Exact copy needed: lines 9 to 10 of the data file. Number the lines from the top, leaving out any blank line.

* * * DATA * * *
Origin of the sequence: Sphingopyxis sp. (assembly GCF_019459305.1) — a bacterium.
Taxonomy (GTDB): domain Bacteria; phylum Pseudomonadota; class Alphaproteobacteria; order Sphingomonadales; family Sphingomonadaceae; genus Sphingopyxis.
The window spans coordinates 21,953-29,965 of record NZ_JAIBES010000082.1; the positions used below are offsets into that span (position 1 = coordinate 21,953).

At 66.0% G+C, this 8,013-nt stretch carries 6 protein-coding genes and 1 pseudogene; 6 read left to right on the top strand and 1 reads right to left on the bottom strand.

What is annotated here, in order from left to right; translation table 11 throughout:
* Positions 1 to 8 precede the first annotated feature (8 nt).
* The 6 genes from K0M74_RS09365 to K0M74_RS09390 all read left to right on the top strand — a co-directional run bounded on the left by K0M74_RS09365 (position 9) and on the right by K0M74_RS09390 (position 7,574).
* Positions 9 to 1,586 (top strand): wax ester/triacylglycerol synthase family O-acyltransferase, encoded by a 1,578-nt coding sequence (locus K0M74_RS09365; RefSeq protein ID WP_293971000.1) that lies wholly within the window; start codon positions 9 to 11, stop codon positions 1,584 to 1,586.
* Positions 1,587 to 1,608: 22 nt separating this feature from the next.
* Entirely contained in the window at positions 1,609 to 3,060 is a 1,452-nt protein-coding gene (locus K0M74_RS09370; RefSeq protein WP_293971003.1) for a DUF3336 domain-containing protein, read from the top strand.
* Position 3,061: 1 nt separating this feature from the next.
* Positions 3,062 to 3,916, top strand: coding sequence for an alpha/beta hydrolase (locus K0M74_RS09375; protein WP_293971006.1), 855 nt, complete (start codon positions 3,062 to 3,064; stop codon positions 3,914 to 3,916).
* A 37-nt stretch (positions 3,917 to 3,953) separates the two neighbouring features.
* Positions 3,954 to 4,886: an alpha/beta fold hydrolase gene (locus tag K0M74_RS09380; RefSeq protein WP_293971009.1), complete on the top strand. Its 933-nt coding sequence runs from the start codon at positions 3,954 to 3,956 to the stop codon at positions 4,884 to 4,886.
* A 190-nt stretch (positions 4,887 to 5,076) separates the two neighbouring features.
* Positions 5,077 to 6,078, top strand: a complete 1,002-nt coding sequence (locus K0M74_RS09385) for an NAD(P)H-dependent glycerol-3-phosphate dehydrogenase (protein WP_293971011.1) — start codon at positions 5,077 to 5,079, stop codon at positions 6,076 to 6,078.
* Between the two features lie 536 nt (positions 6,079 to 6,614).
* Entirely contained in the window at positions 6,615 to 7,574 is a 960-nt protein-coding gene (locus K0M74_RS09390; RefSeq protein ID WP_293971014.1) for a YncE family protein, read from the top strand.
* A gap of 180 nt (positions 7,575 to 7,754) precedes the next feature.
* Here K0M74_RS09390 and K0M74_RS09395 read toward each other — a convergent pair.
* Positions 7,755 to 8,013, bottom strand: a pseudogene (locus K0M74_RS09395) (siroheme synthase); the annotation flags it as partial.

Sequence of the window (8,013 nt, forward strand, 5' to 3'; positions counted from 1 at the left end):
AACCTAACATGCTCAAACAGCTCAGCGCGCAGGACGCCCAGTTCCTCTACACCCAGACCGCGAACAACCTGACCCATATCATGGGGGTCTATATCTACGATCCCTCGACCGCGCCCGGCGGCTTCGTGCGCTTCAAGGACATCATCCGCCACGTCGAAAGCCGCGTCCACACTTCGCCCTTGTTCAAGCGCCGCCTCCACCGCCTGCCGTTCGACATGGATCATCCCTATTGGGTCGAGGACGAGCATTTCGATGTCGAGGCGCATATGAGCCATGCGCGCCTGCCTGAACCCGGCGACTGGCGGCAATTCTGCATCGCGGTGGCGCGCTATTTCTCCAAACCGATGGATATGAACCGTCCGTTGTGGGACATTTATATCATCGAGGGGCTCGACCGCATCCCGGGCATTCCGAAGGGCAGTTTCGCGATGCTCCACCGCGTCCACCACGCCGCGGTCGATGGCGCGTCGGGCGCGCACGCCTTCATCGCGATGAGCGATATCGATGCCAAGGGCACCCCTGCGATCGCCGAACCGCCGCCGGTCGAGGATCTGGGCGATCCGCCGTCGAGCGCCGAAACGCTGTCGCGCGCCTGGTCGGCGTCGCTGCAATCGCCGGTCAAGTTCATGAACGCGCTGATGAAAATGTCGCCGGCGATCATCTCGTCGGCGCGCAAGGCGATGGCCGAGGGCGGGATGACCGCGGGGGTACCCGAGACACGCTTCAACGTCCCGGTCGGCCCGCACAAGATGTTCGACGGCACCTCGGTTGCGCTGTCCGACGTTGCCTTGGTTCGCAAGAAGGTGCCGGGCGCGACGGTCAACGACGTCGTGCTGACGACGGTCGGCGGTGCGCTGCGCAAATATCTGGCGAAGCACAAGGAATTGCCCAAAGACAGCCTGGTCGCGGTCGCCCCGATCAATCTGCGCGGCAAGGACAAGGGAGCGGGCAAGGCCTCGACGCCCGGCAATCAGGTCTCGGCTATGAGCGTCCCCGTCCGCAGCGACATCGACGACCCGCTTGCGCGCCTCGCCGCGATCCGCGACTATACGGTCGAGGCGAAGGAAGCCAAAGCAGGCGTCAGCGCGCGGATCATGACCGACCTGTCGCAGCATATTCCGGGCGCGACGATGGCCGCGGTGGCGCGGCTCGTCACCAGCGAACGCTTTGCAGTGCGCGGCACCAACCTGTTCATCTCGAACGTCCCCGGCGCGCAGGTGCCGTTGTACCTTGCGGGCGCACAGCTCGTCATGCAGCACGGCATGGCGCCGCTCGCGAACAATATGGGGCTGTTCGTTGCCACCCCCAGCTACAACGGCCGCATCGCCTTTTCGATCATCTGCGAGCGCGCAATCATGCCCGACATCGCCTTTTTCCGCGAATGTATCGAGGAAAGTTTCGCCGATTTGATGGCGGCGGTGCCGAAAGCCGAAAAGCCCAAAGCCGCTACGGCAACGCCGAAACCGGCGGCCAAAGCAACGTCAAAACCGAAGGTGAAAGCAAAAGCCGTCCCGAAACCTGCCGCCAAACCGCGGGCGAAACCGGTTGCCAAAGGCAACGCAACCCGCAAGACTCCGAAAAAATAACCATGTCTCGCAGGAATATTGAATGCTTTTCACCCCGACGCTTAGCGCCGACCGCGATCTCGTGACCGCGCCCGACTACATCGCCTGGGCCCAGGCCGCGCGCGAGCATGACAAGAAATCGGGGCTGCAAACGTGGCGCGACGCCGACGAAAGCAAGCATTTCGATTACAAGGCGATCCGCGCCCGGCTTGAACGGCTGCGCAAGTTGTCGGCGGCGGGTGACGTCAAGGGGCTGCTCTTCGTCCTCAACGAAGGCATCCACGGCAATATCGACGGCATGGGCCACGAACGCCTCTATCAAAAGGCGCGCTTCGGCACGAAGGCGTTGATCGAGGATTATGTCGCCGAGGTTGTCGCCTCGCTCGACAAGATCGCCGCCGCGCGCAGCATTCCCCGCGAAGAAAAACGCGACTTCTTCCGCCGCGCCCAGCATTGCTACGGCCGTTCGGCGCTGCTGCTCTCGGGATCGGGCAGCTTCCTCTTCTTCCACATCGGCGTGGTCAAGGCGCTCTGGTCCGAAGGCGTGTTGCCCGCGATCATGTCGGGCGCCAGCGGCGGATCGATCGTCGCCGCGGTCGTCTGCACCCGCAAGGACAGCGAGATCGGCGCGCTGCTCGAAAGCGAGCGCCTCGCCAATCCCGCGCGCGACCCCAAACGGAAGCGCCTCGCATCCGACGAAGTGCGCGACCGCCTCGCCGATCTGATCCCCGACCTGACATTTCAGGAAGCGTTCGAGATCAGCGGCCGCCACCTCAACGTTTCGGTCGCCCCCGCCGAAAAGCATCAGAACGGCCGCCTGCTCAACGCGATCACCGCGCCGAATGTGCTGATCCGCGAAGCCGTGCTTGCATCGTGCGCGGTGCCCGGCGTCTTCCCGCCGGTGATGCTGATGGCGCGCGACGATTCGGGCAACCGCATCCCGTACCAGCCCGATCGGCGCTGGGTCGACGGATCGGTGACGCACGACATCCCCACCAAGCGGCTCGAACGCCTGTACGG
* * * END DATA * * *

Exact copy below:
* Positions 1,587 to 1,608: 22 nt separating this feature from the next.
* Entirely contained in the window at positions 1,609 to 3,060 is a 1,452-nt protein-coding gene (locus K0M74_RS09370; RefSeq protein WP_293971003.1) for a DUF3336 domain-containing protein, read from the top strand.